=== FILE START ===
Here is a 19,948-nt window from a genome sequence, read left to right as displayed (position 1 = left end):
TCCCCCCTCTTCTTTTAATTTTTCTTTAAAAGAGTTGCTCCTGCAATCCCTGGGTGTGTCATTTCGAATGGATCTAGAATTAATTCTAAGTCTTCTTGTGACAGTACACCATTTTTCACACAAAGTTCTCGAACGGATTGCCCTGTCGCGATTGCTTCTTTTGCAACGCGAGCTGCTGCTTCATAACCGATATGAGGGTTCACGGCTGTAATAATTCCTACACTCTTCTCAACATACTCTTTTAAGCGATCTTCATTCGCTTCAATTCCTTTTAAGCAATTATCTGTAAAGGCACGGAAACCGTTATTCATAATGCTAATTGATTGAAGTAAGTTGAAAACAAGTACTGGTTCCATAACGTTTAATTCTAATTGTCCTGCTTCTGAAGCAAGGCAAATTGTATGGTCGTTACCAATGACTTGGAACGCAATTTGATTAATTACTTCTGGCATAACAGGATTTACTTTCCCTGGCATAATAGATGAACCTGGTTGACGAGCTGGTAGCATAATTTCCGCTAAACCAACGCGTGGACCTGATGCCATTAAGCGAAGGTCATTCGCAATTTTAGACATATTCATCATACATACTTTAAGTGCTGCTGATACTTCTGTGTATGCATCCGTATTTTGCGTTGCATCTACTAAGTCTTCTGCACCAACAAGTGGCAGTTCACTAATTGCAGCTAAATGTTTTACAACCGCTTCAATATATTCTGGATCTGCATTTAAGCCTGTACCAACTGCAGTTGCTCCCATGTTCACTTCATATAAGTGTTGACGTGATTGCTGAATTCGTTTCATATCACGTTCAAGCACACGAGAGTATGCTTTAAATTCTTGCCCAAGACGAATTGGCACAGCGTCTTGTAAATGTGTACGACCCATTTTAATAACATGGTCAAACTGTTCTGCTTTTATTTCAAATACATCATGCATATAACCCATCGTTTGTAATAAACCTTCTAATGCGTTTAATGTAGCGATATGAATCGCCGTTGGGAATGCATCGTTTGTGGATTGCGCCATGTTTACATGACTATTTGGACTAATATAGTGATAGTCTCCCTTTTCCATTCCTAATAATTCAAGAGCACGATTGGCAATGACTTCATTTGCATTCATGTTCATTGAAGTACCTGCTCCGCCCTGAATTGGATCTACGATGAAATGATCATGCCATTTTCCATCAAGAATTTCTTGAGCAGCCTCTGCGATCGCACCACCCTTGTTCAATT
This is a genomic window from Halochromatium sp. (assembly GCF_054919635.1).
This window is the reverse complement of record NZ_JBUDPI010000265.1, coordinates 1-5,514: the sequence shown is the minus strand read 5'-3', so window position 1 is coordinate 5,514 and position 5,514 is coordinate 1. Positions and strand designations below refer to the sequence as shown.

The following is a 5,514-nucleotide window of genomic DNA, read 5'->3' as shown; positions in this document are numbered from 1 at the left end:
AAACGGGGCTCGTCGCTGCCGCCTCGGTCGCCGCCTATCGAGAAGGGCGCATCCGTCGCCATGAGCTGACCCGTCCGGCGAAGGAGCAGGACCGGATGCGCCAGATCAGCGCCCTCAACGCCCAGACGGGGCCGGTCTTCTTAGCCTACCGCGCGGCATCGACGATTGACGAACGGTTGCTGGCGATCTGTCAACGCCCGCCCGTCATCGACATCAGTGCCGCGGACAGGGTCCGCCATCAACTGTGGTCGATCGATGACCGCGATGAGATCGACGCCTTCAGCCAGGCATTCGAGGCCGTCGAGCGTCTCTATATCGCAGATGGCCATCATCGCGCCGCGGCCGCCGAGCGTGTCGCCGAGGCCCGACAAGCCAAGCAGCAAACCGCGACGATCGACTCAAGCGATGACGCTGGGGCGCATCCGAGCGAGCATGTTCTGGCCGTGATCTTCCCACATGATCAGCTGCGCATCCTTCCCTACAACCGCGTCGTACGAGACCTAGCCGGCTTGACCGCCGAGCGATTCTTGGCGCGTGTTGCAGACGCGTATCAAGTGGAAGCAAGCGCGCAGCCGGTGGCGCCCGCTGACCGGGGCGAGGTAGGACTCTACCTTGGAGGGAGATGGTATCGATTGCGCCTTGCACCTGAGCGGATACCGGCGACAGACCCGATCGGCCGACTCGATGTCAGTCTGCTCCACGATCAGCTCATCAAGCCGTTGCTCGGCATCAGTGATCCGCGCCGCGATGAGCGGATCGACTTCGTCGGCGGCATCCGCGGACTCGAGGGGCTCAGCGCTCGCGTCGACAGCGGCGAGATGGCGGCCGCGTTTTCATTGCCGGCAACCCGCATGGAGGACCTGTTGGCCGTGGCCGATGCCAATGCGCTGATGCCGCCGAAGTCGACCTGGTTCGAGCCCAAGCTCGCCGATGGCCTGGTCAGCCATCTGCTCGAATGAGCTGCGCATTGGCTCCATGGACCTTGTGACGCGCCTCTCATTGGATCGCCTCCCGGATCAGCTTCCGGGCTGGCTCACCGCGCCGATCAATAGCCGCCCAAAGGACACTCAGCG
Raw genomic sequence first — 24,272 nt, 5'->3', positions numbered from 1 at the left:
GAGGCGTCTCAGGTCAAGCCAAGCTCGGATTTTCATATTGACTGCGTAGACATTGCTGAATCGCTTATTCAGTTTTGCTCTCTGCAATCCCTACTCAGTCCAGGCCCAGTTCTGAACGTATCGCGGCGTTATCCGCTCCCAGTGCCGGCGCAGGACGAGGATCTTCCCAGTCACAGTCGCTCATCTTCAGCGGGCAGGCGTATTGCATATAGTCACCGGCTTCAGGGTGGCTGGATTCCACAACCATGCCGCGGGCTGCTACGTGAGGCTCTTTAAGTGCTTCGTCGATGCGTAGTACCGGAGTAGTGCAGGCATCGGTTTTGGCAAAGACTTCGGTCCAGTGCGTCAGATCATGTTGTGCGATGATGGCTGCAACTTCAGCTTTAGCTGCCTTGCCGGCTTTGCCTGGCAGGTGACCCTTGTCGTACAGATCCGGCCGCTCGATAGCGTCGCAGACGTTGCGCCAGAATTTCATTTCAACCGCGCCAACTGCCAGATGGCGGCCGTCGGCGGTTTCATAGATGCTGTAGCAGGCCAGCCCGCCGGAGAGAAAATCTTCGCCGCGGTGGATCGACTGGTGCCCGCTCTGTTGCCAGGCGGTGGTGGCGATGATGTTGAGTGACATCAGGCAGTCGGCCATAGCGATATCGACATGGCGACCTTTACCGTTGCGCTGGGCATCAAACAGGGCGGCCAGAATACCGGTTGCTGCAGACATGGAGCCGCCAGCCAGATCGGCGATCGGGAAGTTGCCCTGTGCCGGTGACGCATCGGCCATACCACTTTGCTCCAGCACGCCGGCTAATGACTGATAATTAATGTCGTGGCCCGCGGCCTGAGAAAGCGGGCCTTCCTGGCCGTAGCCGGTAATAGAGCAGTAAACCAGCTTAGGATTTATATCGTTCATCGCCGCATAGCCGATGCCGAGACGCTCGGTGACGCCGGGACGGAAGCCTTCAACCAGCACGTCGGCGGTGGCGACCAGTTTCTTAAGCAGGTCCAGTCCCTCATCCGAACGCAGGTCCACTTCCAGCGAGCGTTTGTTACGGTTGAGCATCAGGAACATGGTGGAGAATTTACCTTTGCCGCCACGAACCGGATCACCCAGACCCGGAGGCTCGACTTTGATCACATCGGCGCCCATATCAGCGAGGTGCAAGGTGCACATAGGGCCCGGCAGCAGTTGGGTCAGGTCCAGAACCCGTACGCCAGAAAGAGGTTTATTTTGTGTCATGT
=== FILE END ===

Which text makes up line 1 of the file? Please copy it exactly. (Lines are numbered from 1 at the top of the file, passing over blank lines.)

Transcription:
Here is a 19,948-nt window from a genome sequence, read left to right as displayed (position 1 = left end):